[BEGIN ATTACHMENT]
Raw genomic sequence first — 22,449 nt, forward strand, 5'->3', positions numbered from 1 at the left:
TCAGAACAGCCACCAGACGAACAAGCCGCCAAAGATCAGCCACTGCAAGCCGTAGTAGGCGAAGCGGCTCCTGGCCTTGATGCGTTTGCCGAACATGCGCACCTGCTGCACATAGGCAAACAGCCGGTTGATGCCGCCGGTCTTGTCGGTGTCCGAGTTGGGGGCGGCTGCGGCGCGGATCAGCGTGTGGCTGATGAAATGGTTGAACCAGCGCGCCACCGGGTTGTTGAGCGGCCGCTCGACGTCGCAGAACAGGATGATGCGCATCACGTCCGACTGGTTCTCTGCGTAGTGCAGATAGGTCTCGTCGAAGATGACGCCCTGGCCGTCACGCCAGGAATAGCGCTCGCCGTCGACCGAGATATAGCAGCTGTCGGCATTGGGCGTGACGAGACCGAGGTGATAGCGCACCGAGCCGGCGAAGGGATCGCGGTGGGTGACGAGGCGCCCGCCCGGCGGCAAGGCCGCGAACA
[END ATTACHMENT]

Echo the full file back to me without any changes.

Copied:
Raw genomic sequence first — 22,449 nt, forward strand, 5'->3', positions numbered from 1 at the left:
TCAGAACAGCCACCAGACGAACAAGCCGCCAAAGATCAGCCACTGCAAGCCGTAGTAGGCGAAGCGGCTCCTGGCCTTGATGCGTTTGCCGAACATGCGCACCTGCTGCACATAGGCAAACAGCCGGTTGATGCCGCCGGTCTTGTCGGTGTCCGAGTTGGGGGCGGCTGCGGCGCGGATCAGCGTGTGGCTGATGAAATGGTTGAACCAGCGCGCCACCGGGTTGTTGAGCGGCCGCTCGACGTCGCAGAACAGGATGATGCGCATCACGTCCGACTGGTTCTCTGCGTAGTGCAGATAGGTCTCGTCGAAGATGACGCCCTGGCCGTCACGCCAGGAATAGCGCTCGCCGTCGACCGAGATATAGCAGCTGTCGGCATTGGGCGTGACGAGACCGAGGTGATAGCGCACCGAGCCGGCGAAGGGATCGCGGTGGGTGACGAGGCGCCCGCCCGGCGGCAAGGCCGCGAACA